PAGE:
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From Peter Schmitt <peter.schmitt....@gmail.com>
Subject Re: OFFHEAP_TIERED and memory fragmentation
Date Wed, 08 Feb 2017 00:22:14 GMT
Hi Alexey,

I see. That sounds reasonable on that level (and is something different).
What is your plan to limit the overhead/impact of detecting and moving
around such small chunks?

Kind regards,

2017-02-03 14:52 GMT+01:00 Alexey Goncharuk <alexey.goncharuk@gmail.com>:

> Peter,
> A page is a minimal entity that is allowed to be moved on OS level. If I
> have a chunk of memory allocated in the middle of a page, OS won't be able
> to move it during defragmentation (at least this is how things worked last
> time I checked). In the new approach, we are able to move this chunk within
> the page, this is the key difference compared to the old off-heap approach.
> Note, that fine-grained per-entry locking does not imply a byte array per
> entry. We will still have our old GridCacheMapEntry object, but it will be
> created only during a cache read or update, and will be GC-ed immediately
> after cache operation completes. A value itself, on the other hand, will be
> stored off-heap. Your measurements confirm that pure off-heap cache
> outperforms both options for on-heap caches in terms of GC, so I do not see
> any problems here.
> Thanks,
> Alexey
> 2017-01-26 23:23 GMT+03:00 Peter Schmitt <peter.schmitt.jee@gmail.com>:
>> Hi Alexey,
>> a modern OS won't give you a physical address. Instead you get virtual
>> memory which allows the OS to support features like defragmentation.
>> "fine-grained per-entry" sounds like a byte-array for every entry.
>> We tested something like that and the result is again higher GC pauses.
>> In our case a FGC with off-heap caches takes e.g. up to 1s.
>> With the same data and using on-heap caches it takes up to 25s.
>> With a byte-array per entry we get about 4s for a FGC.
>> With some optimizations you might get down a bit, however, in view of the
>> FGC time I fear that such an approach causes a significant impact for
>> applications which need to keep huge caches.
>> Kind regards,
>> Peter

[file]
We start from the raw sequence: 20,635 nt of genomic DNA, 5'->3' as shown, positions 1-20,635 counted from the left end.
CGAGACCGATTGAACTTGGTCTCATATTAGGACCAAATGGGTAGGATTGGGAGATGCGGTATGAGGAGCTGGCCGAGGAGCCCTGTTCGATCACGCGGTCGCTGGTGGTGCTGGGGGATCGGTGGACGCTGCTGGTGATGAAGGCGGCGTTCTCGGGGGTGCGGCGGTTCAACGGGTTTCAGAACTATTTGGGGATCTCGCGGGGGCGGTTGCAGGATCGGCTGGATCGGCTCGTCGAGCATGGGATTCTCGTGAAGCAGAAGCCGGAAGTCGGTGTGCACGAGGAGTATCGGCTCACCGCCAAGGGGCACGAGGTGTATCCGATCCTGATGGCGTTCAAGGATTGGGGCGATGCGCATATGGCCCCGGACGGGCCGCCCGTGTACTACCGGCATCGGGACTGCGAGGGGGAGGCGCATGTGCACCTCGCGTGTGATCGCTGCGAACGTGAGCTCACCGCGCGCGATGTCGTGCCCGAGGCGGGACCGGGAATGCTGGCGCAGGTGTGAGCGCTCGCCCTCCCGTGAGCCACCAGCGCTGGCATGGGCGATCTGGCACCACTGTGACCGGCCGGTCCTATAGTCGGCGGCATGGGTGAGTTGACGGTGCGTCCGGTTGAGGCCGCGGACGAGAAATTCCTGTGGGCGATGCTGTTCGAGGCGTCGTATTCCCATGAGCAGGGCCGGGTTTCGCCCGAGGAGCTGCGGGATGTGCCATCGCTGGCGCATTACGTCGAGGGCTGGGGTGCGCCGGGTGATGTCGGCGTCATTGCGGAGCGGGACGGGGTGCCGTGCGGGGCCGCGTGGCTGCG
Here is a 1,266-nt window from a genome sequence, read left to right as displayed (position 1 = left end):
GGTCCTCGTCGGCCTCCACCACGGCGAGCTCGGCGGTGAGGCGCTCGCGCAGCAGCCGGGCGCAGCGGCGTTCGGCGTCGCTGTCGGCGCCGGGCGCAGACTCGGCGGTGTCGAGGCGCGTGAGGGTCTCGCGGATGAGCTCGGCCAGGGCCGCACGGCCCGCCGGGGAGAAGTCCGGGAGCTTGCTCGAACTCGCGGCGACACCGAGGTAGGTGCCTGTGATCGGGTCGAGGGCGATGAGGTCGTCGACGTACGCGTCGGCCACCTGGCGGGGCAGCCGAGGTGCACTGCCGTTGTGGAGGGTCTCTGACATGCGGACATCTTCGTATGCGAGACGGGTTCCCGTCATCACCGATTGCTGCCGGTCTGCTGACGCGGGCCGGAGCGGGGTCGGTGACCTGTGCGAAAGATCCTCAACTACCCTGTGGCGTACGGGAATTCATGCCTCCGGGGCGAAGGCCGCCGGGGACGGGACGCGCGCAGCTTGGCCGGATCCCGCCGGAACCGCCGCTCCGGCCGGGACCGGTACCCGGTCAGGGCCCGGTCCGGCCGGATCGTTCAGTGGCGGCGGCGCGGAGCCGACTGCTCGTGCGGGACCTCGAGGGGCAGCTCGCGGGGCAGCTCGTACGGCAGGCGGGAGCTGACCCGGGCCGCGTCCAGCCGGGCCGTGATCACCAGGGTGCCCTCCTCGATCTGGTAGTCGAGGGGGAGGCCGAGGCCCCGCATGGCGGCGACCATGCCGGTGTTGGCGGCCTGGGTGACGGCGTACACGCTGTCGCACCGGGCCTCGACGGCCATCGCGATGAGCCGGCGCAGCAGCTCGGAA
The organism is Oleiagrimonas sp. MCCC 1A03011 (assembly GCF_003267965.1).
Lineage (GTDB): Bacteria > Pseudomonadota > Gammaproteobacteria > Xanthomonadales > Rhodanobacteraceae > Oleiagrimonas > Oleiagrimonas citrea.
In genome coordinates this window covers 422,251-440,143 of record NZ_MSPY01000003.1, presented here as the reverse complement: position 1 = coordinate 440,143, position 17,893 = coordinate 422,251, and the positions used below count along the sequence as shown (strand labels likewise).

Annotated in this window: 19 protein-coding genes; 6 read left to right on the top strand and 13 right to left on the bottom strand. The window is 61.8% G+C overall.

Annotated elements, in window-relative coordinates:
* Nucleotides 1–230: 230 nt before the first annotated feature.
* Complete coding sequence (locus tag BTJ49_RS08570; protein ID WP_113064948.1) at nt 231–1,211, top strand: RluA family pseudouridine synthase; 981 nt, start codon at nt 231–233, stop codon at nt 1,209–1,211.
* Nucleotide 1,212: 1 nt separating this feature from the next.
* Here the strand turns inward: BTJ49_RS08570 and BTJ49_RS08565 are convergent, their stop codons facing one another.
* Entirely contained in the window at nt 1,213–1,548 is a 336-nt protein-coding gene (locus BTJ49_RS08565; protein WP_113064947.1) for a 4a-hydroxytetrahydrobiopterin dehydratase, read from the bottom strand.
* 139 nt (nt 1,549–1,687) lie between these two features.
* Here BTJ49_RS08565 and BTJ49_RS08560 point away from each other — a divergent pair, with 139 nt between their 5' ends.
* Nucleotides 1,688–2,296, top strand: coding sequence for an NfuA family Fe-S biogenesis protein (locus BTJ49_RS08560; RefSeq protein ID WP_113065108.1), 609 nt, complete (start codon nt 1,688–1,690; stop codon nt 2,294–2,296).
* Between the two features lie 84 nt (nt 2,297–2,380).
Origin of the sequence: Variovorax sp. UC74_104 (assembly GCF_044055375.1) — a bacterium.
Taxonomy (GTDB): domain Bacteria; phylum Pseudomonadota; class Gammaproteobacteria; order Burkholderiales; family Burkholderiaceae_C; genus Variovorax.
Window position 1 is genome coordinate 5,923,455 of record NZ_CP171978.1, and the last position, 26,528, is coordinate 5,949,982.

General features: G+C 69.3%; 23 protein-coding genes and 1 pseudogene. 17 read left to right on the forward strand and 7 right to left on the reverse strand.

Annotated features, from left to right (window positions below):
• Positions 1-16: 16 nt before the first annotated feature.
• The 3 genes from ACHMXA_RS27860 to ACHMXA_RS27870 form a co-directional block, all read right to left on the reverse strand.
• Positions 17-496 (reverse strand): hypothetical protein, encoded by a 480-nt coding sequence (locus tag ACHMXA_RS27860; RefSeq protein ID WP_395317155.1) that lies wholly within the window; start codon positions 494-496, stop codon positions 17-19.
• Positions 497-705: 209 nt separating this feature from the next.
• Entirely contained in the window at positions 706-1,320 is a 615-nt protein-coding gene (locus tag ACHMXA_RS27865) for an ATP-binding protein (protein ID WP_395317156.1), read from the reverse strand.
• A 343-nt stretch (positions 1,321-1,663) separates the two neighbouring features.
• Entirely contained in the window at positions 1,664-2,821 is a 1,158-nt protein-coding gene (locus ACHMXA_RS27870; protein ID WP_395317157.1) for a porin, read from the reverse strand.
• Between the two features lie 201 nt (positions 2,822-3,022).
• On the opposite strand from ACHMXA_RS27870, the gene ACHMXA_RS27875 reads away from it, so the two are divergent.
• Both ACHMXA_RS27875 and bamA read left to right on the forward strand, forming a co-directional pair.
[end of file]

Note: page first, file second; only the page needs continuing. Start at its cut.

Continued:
>> 2017-01-26 15:57 GMT+01:00 Alexey Goncharuk <alexey.goncharuk@gmail.com>:
>>> Hi Peter,
>>> Leaving defragmentation to Ignite is one of the reasons we are trying
>>> PageMemory approach. In Ignite 1.x we basically use OS memory allocator to
>>> place a value off-heap. Once the OS has given us a pointer, the memory
>>> cannot be moved around unless we free this region, thus the fragmentation.
>>> On the other hand, with PageMemory approach we can define the page layout
>>> ourselves and, given fine-grained per-entry locking, move values around in
>>> memory. This makes memory management more complicated and usually defines
>>> some restrictions on the data structures, but we expect this will give us
>>> more control over the data.
>>> For example, one of the tricks we can do in the future is cluster-wide
>>> cache snapshots: we simply dump the continuous region of memory on disk and
>>> get a node-local caches snapshot. This is impossible to do using current
>>> off-heap approach.
>>> --AG
>>> 2017-01-25 12:32 GMT+03:00 Peter Schmitt <peter.schmitt.jee@gmail.com>:
>>>> Hi Val,
>>>> fair enough :-)
>>>> However, in the source-code it looks like "Flexible and precise
>>>> per-cache memory limit" is supported already.
>>>> At least each GridUnsafeMemory instance (in each GridCacheContext)
>>>> receives the value from CacheConfiguration.getOffHeapMaxMemory).
>>>> I haven't debugged it, but the instances are created per cache.
>>>> Furthermore, I'm not sure about the memory-page concept, because you
>>>> would get pages on top of pages (used by a modern OS).
>>>> Sounds like even more fragmentation and in this case Ignite would need
>>>> to do the defragmentation.
>>>> Kind regards,
>>>> Peter
>>>> 2017-01-25 1:56 GMT+01:00 vkulichenko <valentin.kulichenko@gmail.com>:
>>>>> I don't think I will be able to explain better than it's done in the
>>>>> ticket
>>>>> :) Current approach is naive and not always effective for multiple
>>>>> reasons.
>>>>> -Val
>>>>> --
>>>>> View this message in context: http://apache-ignite-users.705
>>>>> 18.x6.nabble.com/OFFHEAP-TIERED-and-memory-fragmentation-tp1
>>>>> 0218p10235.html
>>>>> Sent from the Apache Ignite Users mailing list archive at Nabble.com.

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